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Isumi, a seaside city in Chiba Prefecture about an hour southeast of Tokyo, is home to Kidoizumi Brewery, which has been making sake since 1879.

The present owner’s grandfather was a pioneer in additive-free sake brewing in the immediate postwar years, when adding preservatives was the norm. Hayato Shoji, who now runs Kidoizumi with the help of four brewers, has inherited his grandfather’s dedication to making healthy, flavorful sake.

“Our sake is brewed by a method from my grandfather’s day that uses naturally occurring lactic acid bacteria. We make our fermentation starter by combining steamed rice, rice propagated with kōji mold and yeast with hot water, keeping the mix at around 55 degrees Celsius, the best temperature for converting starch to sugar. The heat and bacteria-produced lactic acid kill off unwanted bacteria, so there’s no need for additives,” Shoji says.

Kidoizumi’s lineup: (From left) Kokin, a blend of select 20- to 30-year aged vintages; a refreshingly tart sake made with naturally grown Hanafubuki rice from Aomori Prefecture; and Afs, a traditional sake made in a rare one-step fermenting process.
Kidoizumi’s lineup: (From left) Kokin, a blend of select 20- to 30-year aged vintages; a refreshingly tart sake made with naturally grown Hanafubuki rice from Aomori Prefecture; and Afs, a traditional sake made in a rare one-step fermenting process.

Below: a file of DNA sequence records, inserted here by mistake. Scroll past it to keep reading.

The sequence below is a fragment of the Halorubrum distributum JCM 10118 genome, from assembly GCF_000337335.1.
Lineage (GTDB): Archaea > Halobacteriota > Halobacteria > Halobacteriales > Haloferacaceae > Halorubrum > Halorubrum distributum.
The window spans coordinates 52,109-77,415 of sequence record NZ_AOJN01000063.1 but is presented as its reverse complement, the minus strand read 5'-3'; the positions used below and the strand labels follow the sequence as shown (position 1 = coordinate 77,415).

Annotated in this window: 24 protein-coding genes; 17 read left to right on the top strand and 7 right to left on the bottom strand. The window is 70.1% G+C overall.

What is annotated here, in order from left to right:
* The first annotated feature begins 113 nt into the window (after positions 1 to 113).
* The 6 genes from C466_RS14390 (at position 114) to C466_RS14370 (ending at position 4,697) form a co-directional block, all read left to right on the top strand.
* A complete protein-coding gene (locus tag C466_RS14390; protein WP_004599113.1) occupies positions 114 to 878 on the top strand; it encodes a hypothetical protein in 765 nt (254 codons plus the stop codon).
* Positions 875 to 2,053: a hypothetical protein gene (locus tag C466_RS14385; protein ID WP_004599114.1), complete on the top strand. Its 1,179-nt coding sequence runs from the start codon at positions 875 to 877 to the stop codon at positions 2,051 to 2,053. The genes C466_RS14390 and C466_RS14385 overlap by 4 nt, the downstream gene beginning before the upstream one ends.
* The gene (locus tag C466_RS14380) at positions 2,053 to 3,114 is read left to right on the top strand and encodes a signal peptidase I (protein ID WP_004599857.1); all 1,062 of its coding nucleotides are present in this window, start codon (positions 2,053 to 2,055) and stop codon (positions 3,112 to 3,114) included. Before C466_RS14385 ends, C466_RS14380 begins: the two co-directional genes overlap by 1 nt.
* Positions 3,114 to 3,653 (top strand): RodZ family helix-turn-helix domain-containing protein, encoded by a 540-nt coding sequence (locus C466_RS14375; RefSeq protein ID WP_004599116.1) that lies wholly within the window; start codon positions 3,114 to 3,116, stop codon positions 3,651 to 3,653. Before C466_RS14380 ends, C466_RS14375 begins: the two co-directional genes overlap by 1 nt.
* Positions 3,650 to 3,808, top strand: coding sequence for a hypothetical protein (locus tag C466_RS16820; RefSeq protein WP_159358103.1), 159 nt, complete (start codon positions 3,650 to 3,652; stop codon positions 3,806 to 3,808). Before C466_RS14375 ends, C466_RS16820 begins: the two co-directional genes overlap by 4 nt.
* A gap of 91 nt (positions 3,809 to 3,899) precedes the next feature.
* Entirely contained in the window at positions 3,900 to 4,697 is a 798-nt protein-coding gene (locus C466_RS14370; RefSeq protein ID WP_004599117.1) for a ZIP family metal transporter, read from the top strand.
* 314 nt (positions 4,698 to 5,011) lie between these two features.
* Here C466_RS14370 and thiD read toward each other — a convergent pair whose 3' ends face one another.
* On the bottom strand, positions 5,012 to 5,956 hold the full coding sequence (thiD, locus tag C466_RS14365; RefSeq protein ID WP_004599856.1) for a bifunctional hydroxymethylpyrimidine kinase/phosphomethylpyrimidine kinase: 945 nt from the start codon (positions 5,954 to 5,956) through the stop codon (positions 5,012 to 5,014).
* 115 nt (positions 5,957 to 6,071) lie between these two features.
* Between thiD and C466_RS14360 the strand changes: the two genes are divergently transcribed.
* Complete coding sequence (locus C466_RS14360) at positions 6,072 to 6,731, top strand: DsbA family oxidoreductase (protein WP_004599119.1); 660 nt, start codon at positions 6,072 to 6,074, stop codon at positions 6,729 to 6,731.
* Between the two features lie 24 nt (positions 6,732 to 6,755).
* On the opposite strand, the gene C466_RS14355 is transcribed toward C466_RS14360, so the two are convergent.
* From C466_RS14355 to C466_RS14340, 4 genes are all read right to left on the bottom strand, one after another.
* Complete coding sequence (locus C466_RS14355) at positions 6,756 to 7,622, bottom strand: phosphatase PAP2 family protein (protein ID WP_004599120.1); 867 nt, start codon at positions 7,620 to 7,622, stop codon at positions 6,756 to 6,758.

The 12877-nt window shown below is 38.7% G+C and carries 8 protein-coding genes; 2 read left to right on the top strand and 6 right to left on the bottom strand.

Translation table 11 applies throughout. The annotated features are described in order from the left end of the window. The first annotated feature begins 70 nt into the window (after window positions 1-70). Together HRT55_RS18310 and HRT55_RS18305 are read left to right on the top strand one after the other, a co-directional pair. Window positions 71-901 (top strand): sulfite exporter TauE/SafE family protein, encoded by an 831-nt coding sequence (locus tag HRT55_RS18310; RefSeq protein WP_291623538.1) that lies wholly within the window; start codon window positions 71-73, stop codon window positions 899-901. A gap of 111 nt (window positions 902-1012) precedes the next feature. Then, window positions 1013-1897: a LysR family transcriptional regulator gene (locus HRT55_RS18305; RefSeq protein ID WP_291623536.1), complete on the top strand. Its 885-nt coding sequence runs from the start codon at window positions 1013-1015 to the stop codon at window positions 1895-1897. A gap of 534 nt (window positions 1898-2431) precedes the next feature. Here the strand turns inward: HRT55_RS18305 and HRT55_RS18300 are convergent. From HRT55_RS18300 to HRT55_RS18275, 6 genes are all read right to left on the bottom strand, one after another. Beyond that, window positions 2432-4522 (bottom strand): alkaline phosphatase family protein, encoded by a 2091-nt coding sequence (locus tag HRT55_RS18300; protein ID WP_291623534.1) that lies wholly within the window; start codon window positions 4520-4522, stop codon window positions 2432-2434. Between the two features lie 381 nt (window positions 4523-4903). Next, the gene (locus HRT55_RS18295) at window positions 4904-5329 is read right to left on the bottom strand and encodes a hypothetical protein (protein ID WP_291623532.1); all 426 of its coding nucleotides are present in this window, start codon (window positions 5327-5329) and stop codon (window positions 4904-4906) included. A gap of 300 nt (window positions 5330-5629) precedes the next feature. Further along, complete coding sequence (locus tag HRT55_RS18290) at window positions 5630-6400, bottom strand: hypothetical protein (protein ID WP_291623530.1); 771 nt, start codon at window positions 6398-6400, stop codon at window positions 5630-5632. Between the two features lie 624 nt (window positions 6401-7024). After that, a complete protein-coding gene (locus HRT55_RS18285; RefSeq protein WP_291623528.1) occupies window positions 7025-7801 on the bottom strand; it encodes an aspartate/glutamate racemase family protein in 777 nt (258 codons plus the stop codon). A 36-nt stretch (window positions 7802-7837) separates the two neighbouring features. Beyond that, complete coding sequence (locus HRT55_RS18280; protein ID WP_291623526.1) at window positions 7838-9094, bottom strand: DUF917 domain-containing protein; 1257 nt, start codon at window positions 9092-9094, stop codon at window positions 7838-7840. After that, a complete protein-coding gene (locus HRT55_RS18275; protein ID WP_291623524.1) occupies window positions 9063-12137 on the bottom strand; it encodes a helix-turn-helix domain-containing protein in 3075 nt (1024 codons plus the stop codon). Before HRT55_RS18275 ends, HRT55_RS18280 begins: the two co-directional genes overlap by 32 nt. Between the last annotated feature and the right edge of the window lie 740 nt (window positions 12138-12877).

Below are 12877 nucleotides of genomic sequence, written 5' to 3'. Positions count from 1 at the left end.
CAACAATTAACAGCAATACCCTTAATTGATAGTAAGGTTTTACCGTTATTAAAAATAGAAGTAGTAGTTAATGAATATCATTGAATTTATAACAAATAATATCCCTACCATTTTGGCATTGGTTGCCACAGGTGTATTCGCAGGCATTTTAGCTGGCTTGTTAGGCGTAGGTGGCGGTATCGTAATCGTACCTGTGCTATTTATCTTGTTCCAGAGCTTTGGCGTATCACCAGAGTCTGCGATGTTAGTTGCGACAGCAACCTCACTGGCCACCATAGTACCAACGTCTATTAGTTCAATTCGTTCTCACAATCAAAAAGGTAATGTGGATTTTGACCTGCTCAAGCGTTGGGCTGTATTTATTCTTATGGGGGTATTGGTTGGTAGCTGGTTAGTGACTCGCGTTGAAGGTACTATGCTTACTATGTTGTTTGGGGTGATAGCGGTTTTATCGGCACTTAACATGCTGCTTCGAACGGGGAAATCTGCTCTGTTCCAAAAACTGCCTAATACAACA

Justin Potts, an American who worked as a brewer at Kidoizumi and now assists with public relations there, explains: “We make our own all-natural lactic acid bacteria culture, and use it only at the start of the brewing season. After that, the bacteria living in the brewhouse take over. Naturally fermented sake has a unique tartness and depth of flavor that match nicely with Western-style dishes too. Non-Japanese drinkers and even Japanese who don’t ordinarily enjoy sake find naturally fermented sake easy on the palate. My wife and I are big fans, and that’s why we moved here.”

With organic sake in vogue these days, Kidoizumi has attracted the attention of those who are partial to natural libations.

“We’ve stayed true to the kind of sake we feel is important,” says owner Shoji, “and we’re happy that the world is beginning to think it’s important, too. My job is to continue the work of producing great-tasting, worry-free sake by our traditional methods.”

Kidoizumi Sake Brewery: Ohara 7635-1, Isumi, Chiba Prefecture 298-0004; 0470-62-0013; kidoizumi.jp

For more insight into Japan’s culture, arts and lifestyle, visit int.kateigaho.com.

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